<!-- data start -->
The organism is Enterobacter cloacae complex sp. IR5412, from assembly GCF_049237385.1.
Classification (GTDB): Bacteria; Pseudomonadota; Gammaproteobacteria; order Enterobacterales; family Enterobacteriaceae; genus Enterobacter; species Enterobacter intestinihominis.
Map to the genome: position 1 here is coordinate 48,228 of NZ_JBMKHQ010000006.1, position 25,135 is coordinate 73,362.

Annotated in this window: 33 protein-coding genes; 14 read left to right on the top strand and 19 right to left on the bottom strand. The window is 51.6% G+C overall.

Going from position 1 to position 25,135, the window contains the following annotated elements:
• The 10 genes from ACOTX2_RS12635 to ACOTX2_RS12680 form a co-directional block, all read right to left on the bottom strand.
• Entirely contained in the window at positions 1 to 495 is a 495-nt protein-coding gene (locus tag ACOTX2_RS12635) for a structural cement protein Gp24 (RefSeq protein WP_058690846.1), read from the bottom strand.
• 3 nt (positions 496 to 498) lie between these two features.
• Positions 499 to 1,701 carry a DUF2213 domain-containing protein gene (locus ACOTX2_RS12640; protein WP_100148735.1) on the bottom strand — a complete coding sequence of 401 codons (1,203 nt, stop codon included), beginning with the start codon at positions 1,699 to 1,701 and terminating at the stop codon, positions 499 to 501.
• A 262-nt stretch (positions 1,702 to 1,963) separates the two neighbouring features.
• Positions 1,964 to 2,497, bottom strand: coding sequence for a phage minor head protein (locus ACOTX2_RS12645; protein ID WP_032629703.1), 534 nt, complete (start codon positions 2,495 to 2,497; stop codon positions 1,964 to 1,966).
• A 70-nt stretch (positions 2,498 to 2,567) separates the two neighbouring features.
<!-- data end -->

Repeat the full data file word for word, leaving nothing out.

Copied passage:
The organism is Enterobacter cloacae complex sp. IR5412, from assembly GCF_049237385.1.
Classification (GTDB): Bacteria; Pseudomonadota; Gammaproteobacteria; order Enterobacterales; family Enterobacteriaceae; genus Enterobacter; species Enterobacter intestinihominis.
Map to the genome: position 1 here is coordinate 48,228 of NZ_JBMKHQ010000006.1, position 25,135 is coordinate 73,362.

Annotated in this window: 33 protein-coding genes; 14 read left to right on the top strand and 19 right to left on the bottom strand. The window is 51.6% G+C overall.

Going from position 1 to position 25,135, the window contains the following annotated elements:
• The 10 genes from ACOTX2_RS12635 to ACOTX2_RS12680 form a co-directional block, all read right to left on the bottom strand.
• Entirely contained in the window at positions 1 to 495 is a 495-nt protein-coding gene (locus tag ACOTX2_RS12635) for a structural cement protein Gp24 (RefSeq protein WP_058690846.1), read from the bottom strand.
• 3 nt (positions 496 to 498) lie between these two features.
• Positions 499 to 1,701 carry a DUF2213 domain-containing protein gene (locus ACOTX2_RS12640; protein WP_100148735.1) on the bottom strand — a complete coding sequence of 401 codons (1,203 nt, stop codon included), beginning with the start codon at positions 1,699 to 1,701 and terminating at the stop codon, positions 499 to 501.
• A 262-nt stretch (positions 1,702 to 1,963) separates the two neighbouring features.
• Positions 1,964 to 2,497, bottom strand: coding sequence for a phage minor head protein (locus ACOTX2_RS12645; protein ID WP_032629703.1), 534 nt, complete (start codon positions 2,495 to 2,497; stop codon positions 1,964 to 1,966).
• A 70-nt stretch (positions 2,498 to 2,567) separates the two neighbouring features.